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“There is lots of movement in Irish rugby at the moment, and if I’m being optimistic it’s going in a better direction. Like already from the review there’s been jobs advertised about full time permanent jobs for women’s rugby. There is the pathways put in place for the under 16s and 18s program, you saw at the weekend the inter-pros. There’s finally a women’s u20s Six Nations team that’s in the pipeline.

“It's nothing to do with us, we’re still just players at the end of the day. But it’s good that the people in decision making roles are finally making those decisions, and the funding’s being put in place, and the money’s being put into us.”

Despite two excellent wins against Italy and Scotland, Considine and Ireland suffered a gruelling 69-0 loss to England at Welford Road.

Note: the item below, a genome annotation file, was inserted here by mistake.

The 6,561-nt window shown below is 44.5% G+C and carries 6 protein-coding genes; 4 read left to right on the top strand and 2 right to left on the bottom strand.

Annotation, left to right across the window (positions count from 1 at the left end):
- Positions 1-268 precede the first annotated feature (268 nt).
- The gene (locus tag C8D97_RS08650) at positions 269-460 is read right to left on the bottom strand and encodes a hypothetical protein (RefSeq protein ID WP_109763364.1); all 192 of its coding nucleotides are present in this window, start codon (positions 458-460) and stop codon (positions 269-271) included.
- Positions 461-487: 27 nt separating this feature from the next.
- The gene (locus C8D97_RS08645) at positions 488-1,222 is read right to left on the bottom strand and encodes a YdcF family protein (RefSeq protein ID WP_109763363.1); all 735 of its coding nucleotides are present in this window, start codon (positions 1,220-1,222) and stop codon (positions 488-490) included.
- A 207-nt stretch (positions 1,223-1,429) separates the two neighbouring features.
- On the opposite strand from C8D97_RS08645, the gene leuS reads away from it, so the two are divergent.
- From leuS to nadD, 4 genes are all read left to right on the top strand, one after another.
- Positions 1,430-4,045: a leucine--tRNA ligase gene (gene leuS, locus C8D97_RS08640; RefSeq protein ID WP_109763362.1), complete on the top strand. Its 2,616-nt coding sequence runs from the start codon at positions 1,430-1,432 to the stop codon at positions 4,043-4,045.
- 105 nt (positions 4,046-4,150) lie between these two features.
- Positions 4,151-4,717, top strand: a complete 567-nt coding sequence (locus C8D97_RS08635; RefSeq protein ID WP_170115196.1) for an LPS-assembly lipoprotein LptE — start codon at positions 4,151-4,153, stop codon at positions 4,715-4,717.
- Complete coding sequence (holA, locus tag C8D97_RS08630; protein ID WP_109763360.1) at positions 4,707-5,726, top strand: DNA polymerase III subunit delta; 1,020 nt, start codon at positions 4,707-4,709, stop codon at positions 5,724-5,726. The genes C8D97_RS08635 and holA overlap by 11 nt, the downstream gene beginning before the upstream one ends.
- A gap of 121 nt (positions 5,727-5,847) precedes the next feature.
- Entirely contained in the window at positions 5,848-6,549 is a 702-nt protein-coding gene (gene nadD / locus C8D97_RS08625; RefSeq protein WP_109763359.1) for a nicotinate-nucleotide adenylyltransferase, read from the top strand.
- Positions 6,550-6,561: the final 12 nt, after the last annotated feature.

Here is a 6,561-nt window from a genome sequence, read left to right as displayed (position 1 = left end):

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Development Of Underage Squads

Regardless of the score, it was a proud performance with Ireland only down 10-0 at half-time, and up against a fully professional English outfit. On top of that, the Irish side had to deal with the disruption of the 7s players leaving.

However, Considine believes that with the funding and infrastructure at an underage level, Irish rugby can catch up with England, and achieve the incredible depth that their squad possesses.

“I think the main thing at the moment is getting depth in our squad, we need more players. We need depth, because against England we were matching them, like we were 10-0 down at half-time, that’s not a bad result at half-time against an English team. But the amount carries that they made, the amount of tackles that we made, the amount of metres that we made, they were able to just bring on players and just substitute them in seamlessly.

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“And there was no difference between their starters, their bench and probably their third and fourth choice players. They have a depth pool like no other, and I suppose that’s where we need to go, and that will come from the underage systems, that will come from the young players coming through.